Migrating from VMware ESXi to QEMU/KVM

For a myriad of reasons, I have been looking at alternatives to VMware ESXi for a few months. Virtualizing a few machines here and there has proven educational. Learning the ropes of working with qemu/kvm, libvirt, and virsh has been challenging at times, but overall a pleasure to work with. Working with kvm is great although it takes some getting use to coming from a VMware/ESXi centric environment.

Up to this point all of the virtual machines that I had worked with were new systems. After some research and a few backups of my current VMs running on one of my ESXi hosts, I decided to migrate a few production VMs. Here are the steps that I used to move virtual machines over from a licensed vSphere 4.1 installation to a Linux host running qemu/kvm.

For starters, be sure that you have full backups of any VMs that you plan on working with. With that out of the way, you are ready to start:

1. Remove all snapshots from the virtual machine across all virtual disks.

2. Uninstall VMware Tools and then perform a clean shutdown of the guest operating system.

3. Copy the virtual hard disk(s) over to the qemu/kvm host. The virtual disk is typically the largest file within a VM’s directory and will usually be named something like ‘guestname-flat.vmdk’

4. On the qemu/kvm host, change to the directory containing the .vmdk file. Assuming you are using qcow2 disk images, run the following command to convert the .vmdk: kvm-img convert -O qcow2 guestname-flat.vmdk newguestname.qcow2

5. Create a new VM on the qemu/kvm host and choose the recently converted disk image as your existing drive/image. It is important that you create your new guest with the same or similar settings as it had before. I recommend cloning the MAC address over to the new guest for added simplicity with NIC detection, assignment, and third party software licensing.

6. Attempt to boot the system. Depending upon your guests virtual disk settings and other factors, the system may hang during boot. Edit your virtual machine and set the controller type to SCSI assuming that was the controller type back on ESXi.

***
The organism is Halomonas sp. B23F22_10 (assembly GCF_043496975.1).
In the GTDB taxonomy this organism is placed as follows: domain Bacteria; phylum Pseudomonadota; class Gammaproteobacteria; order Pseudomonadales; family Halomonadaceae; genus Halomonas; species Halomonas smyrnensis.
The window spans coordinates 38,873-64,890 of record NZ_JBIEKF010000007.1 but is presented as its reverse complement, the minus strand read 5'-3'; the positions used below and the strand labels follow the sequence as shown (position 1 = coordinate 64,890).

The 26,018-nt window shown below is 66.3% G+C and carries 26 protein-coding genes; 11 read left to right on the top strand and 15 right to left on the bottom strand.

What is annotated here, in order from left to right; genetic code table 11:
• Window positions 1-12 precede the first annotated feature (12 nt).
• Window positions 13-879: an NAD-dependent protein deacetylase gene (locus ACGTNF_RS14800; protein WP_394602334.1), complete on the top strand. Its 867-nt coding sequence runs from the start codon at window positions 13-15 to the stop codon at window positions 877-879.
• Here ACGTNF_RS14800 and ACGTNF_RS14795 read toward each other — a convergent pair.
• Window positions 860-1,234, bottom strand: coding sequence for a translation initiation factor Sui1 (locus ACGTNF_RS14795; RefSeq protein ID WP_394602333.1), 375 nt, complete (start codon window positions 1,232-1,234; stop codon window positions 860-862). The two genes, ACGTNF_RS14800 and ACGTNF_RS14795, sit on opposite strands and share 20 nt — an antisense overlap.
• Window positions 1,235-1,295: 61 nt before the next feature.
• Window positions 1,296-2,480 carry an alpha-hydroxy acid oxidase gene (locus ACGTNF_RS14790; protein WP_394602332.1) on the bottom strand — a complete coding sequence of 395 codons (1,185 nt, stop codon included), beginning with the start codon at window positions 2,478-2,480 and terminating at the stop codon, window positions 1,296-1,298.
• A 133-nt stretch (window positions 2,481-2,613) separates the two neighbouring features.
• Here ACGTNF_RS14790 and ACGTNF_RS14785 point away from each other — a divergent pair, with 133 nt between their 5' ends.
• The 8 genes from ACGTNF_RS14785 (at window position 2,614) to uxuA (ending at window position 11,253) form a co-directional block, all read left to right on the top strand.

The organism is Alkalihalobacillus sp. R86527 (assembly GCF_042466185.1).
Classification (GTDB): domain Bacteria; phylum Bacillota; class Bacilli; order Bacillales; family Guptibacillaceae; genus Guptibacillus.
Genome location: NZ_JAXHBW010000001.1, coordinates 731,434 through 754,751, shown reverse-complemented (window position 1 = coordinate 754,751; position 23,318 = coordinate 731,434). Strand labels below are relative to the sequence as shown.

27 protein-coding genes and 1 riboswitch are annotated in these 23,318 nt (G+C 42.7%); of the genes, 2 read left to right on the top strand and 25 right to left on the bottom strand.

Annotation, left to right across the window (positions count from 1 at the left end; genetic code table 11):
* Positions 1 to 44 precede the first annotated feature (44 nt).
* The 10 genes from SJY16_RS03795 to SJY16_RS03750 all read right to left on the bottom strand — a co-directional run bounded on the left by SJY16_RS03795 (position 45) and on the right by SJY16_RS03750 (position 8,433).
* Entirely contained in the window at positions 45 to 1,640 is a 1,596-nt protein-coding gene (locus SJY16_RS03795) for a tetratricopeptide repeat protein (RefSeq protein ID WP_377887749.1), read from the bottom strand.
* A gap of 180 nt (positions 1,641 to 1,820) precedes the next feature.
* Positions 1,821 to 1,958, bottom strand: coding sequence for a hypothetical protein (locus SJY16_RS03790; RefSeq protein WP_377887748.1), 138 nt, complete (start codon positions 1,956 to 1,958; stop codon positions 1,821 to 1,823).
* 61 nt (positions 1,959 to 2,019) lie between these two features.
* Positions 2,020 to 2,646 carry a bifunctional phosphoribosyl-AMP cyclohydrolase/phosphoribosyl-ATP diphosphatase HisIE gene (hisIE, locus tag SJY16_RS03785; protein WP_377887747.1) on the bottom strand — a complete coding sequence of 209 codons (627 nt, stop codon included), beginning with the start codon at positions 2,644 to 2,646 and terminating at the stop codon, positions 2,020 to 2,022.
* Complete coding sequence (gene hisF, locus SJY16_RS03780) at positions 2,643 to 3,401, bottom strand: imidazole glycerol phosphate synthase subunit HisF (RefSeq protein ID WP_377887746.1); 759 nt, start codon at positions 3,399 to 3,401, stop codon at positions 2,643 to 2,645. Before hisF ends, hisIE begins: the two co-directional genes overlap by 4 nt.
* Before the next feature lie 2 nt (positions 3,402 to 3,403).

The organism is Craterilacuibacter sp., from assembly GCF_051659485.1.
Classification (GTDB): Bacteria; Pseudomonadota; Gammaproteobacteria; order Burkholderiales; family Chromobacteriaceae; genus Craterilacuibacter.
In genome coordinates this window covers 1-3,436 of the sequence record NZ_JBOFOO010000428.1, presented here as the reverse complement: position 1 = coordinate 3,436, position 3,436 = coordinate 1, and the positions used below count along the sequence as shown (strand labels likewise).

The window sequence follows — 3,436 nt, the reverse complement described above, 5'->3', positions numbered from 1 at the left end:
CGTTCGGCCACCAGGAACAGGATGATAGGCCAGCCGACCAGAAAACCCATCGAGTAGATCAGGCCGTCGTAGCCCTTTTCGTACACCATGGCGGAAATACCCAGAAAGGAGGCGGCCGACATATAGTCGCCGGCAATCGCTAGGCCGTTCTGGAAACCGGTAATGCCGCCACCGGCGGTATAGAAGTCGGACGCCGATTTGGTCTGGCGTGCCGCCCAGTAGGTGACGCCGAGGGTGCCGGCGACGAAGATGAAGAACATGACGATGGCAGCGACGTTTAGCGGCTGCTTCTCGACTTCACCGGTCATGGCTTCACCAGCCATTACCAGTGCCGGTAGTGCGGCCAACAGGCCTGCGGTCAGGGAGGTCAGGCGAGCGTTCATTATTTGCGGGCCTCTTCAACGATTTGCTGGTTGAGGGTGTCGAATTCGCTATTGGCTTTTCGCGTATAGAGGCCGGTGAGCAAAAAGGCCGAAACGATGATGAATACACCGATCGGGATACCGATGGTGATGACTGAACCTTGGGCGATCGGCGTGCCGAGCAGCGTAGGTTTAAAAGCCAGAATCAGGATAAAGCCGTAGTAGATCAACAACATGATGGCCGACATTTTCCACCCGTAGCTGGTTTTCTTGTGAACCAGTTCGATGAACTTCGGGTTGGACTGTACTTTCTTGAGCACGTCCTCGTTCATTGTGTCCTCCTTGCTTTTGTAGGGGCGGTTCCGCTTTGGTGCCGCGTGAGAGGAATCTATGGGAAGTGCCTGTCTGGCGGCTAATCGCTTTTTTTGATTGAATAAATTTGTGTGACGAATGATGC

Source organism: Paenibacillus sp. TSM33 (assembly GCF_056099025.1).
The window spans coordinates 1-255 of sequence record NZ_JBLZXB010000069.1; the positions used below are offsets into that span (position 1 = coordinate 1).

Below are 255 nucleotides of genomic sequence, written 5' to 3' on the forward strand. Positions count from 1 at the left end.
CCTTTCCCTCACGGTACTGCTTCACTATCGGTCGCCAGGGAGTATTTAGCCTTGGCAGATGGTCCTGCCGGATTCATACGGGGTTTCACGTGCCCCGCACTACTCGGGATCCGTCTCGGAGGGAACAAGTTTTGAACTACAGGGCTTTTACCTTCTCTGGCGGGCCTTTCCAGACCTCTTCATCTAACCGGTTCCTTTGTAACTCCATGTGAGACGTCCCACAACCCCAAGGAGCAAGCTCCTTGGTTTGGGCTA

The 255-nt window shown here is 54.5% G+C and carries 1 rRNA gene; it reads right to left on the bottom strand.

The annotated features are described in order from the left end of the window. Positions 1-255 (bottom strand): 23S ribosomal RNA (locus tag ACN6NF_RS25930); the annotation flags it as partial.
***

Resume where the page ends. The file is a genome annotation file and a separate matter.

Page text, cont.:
At this point your system should be up and running on the new host. I did find notes and suggestions that qemu/kvm can run vmdk files/disk images, but there seemed to be a handful of caveats so I decided to convert the vmdk’s over to a native format.


HP ProLiant MicroServer Flexibility

I’ve been meaning to put some of my thoughts on the HP MicroServer N40L for quite some time and just haven’t made the time to do it, so here goes.

Long ago I was searching for a reason to purchase and play with HP’s MicroServers and got my chance when a client asked for an affordable backup device. I jumped at the chance and ordered one of the N40L’s. These units are listed as part of the ProLiant family of servers which sounded promising, but being the skeptic that I am, I didn’t expect much for the seemingly measly $350 price tag.

The unit comes with an AMD dual core CPU, 2GB of RAM, 250GB HDD, and a 1Gbps NIC. The system has a mini-PCIe slot for a remote access/iLO/DRAC type card, and a second standard PCIe slot. Although the system ships with only a single drive, all four bays have “hot swap” trays/carriers, making adding additional disks no problem. I say “hot swap” because I am pretty sure that the backplane/controller do not allow actual hot swapping in its true sense, YMMV. Another note on the hardware; the motherboard can be easily removed from the system by disconnecting a few cables and backing out two thumb screws. The board is on a simple and quite brilliant tray assembly which makes removal, upgrade, and insertion simple. Do yourself a favor when you purchase the system by maxing out the RAM at 8GB(DDR3/ECC) and adding the optional iLO/remote access card. For basic NAS and low end Linux server duties the 2GB will work fine and you will have no regrets, but going to 8GB really opens the doors, more on that next.

Before I jump into exactly what it can do, it is worth mentioning what YOU should not do with it. For instance, don’t try and be a hero to your clients by touting this as an ultra affordable server solution. I have read of several people putting SBS on this box and then using it as the primary file and mail server for 20+ users. Don’t be a dummy, if you’re trying to service your clients properly get them a truly redundant system with hardware RAID, dual PSU’s and things of that nature. You are providing a disservice to your clients if you use this in a place it should not be used. Responsibility rant over…

With the remote access card, 8GB of RAM, and a couple of SATA drives, you are ready to play. This is the little server that could and it shows. The thing runs VMware ESXi5, Linux, Windows, FreeBSD(FreeNAS) and many other things. An important thing to remember is that the included disk controller uses fake RAID/driver assisted RAID so don’t expect RAID support outside of Windows. With that limitation in mind, this makes the ideal small business backup device, home virtualization lab, or any other number of roles you can through at it.